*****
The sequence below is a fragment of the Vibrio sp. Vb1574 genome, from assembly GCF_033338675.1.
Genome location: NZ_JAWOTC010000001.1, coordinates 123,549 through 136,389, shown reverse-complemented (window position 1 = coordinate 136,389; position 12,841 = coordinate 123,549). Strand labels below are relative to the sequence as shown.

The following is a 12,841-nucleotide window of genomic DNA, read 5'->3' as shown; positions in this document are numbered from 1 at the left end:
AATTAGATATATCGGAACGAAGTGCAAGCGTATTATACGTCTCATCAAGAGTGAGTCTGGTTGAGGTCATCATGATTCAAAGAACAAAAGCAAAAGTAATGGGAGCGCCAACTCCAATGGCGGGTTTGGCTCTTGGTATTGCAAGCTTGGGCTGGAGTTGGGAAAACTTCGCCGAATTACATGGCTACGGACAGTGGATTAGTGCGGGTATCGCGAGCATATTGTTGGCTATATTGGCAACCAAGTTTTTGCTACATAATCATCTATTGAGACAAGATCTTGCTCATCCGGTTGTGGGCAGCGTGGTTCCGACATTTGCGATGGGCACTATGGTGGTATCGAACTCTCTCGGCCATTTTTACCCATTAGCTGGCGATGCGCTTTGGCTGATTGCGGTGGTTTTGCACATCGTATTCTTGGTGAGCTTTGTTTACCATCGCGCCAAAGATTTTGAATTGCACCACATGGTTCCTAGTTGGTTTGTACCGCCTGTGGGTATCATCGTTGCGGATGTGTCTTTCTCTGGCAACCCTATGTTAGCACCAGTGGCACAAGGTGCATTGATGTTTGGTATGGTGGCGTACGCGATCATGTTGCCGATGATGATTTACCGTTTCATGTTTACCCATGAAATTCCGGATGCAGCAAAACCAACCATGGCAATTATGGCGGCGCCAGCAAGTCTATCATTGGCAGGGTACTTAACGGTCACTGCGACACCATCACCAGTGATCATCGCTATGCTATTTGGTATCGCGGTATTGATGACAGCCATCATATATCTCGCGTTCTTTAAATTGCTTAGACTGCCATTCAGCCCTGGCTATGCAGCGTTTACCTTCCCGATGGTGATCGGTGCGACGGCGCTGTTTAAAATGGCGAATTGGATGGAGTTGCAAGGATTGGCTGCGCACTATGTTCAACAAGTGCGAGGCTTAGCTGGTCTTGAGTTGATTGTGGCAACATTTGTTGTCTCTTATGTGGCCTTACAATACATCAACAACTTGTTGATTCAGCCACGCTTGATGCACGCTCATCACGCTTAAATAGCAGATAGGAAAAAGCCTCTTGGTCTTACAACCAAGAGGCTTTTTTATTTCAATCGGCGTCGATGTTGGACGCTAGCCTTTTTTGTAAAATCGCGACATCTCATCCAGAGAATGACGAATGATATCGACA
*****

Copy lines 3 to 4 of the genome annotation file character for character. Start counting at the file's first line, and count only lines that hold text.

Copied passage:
The following is a 12,841-nucleotide window of genomic DNA, read 5'->3' as shown; positions in this document are numbered from 1 at the left end:
AATTAGATATATCGGAACGAAGTGCAAGCGTATTATACGTCTCATCAAGAGTGAGTCTGGTTGAGGTCATCATGATTCAAAGAACAAAAGCAAAAGTAATGGGAGCGCCAACTCCAATGGCGGGTTTGGCTCTTGGTATTGCAAGCTTGGGCTGGAGTTGGGAAAACTTCGCCGAATTACATGGCTACGGACAGTGGATTAGTGCGGGTATCGCGAGCATATTGTTGGCTATATTGGCAACCAAGTTTTTGCTACATAATCATCTATTGAGACAAGATCTTGCTCATCCGGTTGTGGGCAGCGTGGTTCCGACATTTGCGATGGGCACTATGGTGGTATCGAACTCTCTCGGCCATTTTTACCCATTAGCTGGCGATGCGCTTTGGCTGATTGCGGTGGTTTTGCACATCGTATTCTTGGTGAGCTTTGTTTACCATCGCGCCAAAGATTTTGAATTGCACCACATGGTTCCTAGTTGGTTTGTACCGCCTGTGGGTATCATCGTTGCGGATGTGTCTTTCTCTGGCAACCCTATGTTAGCACCAGTGGCACAAGGTGCATTGATGTTTGGTATGGTGGCGTACGCGATCATGTTGCCGATGATGATTTACCGTTTCATGTTTACCCATGAAATTCCGGATGCAGCAAAACCAACCATGGCAATTATGGCGGCGCCAGCAAGTCTATCATTGGCAGGGTACTTAACGGTCACTGCGACACCATCACCAGTGATCATCGCTATGCTATTTGGTATCGCGGTATTGATGACAGCCATCATATATCTCGCGTTCTTTAAATTGCTTAGACTGCCATTCAGCCCTGGCTATGCAGCGTTTACCTTCCCGATGGTGATCGGTGCGACGGCGCTGTTTAAAATGGCGAATTGGATGGAGTTGCAAGGATTGGCTGCGCACTATGTTCAACAAGTGCGAGGCTTAGCTGGTCTTGAGTTGATTGTGGCAACATTTGTTGTCTCTTATGTGGCCTTACAATACATCAACAACTTGTTGATTCAGCCACGCTTGATGCACGCTCATCACGCTTAAATAGCAGATAGGAAAAAGCCTCTTGGTCTTACAACCAAGAGGCTTTTTTATTTCAATCGGCGTCGATGTTGGACGCTAGCCTTTTTTGTAAAATCGCGACATCTCATCCAGAGAATGACGAATGATATCGACA